SHP Files in Tableau
Shape files (.shp) allow us to encode geospatial information like countries, continents or more specific custom regions specific to our use cases. These work similarly to dot-to-dot puzzles. One file stores a series of shapes, each with a series of points (or vertices) featuring a coordinate. The order of the vertices allows the shape to be interpreted by your mapping tool of choice: Tableau for instance.
You can create a GeoJSON file simply using InterWorks’ free CBI Studio tool to demonstrate this structure.
Tableau supports connections to multiple types of spatial files from MapInfo tables to Esri File Geodatabases. The most common, however, is the .shp (“shape”) file.
Recently, I worked on a Tableau and Curator demo using publicly available crime data from data.police.uk. Naturally, I wanted to show crime statistics to the prospective client, leveraging Tableau’s fantastic mapping functionality.
The database features a Lower Layer Super Output Area (LSOA) code, allowing us to roll-up types of crime to specific areas within the England. These divide the UK into around 35,000 areas by population. The shape files for these areas are available on several public websites including UK Data Service.
The problem: The shapes are very accurate.
“Why is that a problem? J’adore accuracy! The shapes will be perfect even when I zoom in on my house!”
Often, we face difficult compromises for great solutions.
Spatial Objects in Snowflake
Snowflake supports spatial data in multiple formats. For Tableau ingestion, we need to use the GEOGRAPHY data type, storing latitudes and longitudes in a GeoJSON array that Tableau can interpret. When ingesting .shp files into Snowflake, things can get complicated so read this blog by my colleague Chaitanya Joshi for more information.
But why use Snowflake over ingesting local .shp files into Tableau?
Lots of reasons. Firstly, why use Snowflake – or any data warehouse – at all?
- Centralisation: One version of the truth. Having business users connect to local files, or files on a shared drive/SaaS content management (like Box or SharePoint), can become an issue at scale, with data sources being hard to find and changeable by anyone easily.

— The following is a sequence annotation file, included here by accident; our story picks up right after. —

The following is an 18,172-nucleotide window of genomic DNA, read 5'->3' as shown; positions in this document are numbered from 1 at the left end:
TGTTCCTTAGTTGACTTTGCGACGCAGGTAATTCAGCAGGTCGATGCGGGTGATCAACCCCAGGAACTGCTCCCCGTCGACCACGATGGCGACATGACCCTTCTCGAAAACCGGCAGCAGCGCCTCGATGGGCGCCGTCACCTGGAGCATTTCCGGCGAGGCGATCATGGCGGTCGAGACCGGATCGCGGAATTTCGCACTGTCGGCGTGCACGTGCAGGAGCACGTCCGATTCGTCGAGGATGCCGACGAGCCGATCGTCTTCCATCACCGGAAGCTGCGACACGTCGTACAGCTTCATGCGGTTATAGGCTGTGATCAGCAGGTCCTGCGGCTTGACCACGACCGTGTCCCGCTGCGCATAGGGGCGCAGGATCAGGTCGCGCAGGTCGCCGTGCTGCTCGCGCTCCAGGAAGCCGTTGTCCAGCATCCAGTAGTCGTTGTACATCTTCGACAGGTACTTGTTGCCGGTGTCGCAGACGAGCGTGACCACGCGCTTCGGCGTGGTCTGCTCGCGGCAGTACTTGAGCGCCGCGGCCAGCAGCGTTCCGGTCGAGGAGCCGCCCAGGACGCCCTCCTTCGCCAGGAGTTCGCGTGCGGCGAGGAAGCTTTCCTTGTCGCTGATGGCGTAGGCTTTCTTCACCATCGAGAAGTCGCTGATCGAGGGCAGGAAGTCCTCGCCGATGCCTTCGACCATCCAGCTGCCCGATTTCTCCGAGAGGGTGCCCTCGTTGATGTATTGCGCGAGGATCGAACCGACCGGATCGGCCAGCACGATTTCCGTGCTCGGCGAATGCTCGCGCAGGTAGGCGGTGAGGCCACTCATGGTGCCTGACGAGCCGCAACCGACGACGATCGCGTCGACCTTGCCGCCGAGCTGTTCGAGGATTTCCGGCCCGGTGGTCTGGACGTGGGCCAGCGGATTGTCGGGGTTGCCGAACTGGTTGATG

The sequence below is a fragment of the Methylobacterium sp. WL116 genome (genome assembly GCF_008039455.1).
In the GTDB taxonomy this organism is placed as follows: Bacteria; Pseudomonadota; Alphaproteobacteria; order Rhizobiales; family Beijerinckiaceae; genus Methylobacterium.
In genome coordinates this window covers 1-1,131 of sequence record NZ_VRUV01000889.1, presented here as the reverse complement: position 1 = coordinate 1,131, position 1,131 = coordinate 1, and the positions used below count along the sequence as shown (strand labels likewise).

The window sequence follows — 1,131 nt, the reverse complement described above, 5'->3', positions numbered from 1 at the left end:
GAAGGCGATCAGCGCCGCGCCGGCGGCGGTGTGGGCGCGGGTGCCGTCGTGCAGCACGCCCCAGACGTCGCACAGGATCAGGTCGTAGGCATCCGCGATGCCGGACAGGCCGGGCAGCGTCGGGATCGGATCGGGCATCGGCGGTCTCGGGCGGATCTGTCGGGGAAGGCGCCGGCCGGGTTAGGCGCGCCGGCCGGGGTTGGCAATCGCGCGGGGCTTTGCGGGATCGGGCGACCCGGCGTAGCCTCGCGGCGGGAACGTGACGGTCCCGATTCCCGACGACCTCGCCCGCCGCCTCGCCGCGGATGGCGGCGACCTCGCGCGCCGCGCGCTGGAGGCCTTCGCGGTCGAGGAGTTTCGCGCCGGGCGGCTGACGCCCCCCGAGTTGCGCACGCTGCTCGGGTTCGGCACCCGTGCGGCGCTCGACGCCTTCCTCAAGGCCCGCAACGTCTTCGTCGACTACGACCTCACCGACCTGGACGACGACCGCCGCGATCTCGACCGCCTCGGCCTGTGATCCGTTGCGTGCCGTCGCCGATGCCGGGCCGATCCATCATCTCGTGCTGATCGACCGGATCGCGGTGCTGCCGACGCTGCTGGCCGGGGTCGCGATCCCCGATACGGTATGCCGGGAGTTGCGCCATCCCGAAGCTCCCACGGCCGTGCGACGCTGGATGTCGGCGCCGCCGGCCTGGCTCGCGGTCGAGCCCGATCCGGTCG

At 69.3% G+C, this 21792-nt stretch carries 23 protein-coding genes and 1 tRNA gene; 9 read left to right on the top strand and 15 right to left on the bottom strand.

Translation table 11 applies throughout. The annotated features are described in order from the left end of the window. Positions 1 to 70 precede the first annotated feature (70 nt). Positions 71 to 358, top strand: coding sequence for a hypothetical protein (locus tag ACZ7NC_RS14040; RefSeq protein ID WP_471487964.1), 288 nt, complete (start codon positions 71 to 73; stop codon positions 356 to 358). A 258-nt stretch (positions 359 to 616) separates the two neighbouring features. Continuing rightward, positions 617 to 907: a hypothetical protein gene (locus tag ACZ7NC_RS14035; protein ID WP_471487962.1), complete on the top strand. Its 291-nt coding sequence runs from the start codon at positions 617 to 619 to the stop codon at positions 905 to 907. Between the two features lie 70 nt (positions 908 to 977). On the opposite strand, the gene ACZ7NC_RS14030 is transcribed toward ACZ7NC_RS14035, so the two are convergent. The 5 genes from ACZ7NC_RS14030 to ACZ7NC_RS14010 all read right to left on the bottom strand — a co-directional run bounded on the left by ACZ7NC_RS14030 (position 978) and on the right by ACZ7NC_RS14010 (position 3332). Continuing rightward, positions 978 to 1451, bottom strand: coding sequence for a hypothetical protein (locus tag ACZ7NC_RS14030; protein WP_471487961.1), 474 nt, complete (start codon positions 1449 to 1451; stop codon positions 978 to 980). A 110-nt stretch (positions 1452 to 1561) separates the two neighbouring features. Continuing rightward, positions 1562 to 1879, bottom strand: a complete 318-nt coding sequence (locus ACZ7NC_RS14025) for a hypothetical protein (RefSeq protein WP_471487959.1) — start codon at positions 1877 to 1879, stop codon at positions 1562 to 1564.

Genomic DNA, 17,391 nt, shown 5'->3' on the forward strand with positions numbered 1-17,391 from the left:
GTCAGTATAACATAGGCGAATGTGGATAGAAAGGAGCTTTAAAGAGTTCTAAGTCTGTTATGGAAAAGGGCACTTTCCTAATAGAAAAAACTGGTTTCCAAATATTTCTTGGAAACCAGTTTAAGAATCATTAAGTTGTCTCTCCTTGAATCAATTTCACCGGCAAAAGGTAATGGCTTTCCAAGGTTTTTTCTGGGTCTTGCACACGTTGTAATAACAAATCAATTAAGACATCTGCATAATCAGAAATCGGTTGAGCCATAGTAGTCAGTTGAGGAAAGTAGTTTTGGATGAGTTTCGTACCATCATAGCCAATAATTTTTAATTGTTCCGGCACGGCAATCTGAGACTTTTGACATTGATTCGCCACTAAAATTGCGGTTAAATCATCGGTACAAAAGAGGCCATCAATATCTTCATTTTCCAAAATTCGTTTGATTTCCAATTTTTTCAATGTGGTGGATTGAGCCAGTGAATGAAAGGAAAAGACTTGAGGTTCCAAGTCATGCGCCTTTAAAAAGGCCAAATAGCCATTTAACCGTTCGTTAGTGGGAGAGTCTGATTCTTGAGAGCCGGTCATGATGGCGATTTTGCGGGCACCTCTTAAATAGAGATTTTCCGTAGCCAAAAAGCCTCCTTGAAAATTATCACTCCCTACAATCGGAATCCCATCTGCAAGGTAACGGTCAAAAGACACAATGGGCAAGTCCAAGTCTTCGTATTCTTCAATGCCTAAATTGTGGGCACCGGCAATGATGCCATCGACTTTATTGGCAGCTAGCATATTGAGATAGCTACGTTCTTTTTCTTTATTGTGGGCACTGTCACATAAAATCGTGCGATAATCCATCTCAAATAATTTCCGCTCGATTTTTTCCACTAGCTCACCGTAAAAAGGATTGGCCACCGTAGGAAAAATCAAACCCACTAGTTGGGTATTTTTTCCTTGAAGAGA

- Governance and Stewardship: SQL allows us a fully flexible language to manage the cloud data warehouse at scale. We can control permissions to staging, transformation and production databases to expose only the perfectly curated data to end users for analysis.
- Performance and Scale: Snowflake offers best-of-breed performance by separating compute and storage, scaling compute resources seamlessly to provide consistently high performance.
Secondly, added treats! With Snowflake we get a fully featured engine for manipulating and transforming our spatial data. Some of these are available to apply in Tableau, but spatial functions can be costly to apply at runtime, so doing these ahead of time can be advantageous for performance. There are also additional functions that aren’t supported in Tableau. One such function is ST_SIMPLIFY, which typifies the benefit of a powerful data platform like Snowflake.
Remember polygons are dot-to-dot puzzles? These dots are stored in arrays within each cell. The visualisation tool unpacks these arrays and plots the coordinate pairs, in order, at the right scale, on a background map.
Using this function, we feed in the spatial object and a tolerance. We have a field – [Country] for example – containing the array defining each country around the world. These internationally recognised definitions can be huge to avoid regional disputes, perhaps accurate to within a meter and therefore containing 100k+ vertices within each array.
To simplify the shape to keep vertices that are only more than 20m apart, we write the following syntax in Snowflake:
This removes vertices. The existing vertices in the array are the original vertices. It doesn’t average the locations to cater for this change. This will likely introduce more null values as you add more aggressive tolerance values. Some smaller shapes become invalid for a variety of reasons: self-intersections, having too few vertices, etc. We can tune this function to best fit our analytical requirements.
The purpose of using the ST_SIMPLIFY function is to optimise performance when querying shapes, reducing the number of vertices in the array stored in Snowflake and therefore reducing the size of the object and querying less data. This has a profound impact on performance as shown below – comparing various tolerances of the same field using Tableau.
Rendering time drops sharply – from 190s to 29s – by even applying a 5m tolerance. This 85% decrease will massively improve the experience for the user, and can be further optimised by extracting this smaller array into a local extract – as a .hyper – rendering in a second or two.
As we decrease the resolution further, we face additional compromises; mainly that shapes become visibly inaccurate (overly simplified) and null values increase drastically.
When working with spatial data, Snowflake is perfect for storage, transformation and tuning to cater for our varied functional requirements. For more information on how Snowflake can help your maps, or to dig deeper, get in touch!